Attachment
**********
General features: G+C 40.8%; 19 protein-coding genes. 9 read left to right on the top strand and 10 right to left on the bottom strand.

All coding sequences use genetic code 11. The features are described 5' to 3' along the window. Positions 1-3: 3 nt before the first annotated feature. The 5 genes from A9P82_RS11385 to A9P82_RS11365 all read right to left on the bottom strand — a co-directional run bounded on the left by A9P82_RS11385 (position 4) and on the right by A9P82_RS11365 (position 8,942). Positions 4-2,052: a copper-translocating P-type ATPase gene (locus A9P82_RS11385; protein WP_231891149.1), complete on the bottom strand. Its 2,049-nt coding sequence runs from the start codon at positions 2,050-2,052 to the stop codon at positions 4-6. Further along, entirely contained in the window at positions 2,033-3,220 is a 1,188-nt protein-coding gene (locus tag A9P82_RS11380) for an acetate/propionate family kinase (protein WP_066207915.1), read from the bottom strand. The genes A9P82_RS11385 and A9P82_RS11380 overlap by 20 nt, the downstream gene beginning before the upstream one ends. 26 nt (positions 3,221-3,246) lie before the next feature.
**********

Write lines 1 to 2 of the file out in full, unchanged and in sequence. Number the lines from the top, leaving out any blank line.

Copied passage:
General features: G+C 40.8%; 19 protein-coding genes. 9 read left to right on the top strand and 10 right to left on the bottom strand.

All coding sequences use genetic code 11. The features are described 5' to 3' along the window. Positions 1-3: 3 nt before the first annotated feature. The 5 genes from A9P82_RS11385 to A9P82_RS11365 all read right to left on the bottom strand — a co-directional run bounded on the left by A9P82_RS11385 (position 4) and on the right by A9P82_RS11365 (position 8,942). Positions 4-2,052: a copper-translocating P-type ATPase gene (locus A9P82_RS11385; protein WP_231891149.1), complete on the bottom strand. Its 2,049-nt coding sequence runs from the start codon at positions 2,050-2,052 to the stop codon at positions 4-6. Further along, entirely contained in the window at positions 2,033-3,220 is a 1,188-nt protein-coding gene (locus tag A9P82_RS11380) for an acetate/propionate family kinase (protein WP_066207915.1), read from the bottom strand. The genes A9P82_RS11385 and A9P82_RS11380 overlap by 20 nt, the downstream gene beginning before the upstream one ends. 26 nt (positions 3,221-3,246) lie before the next feature.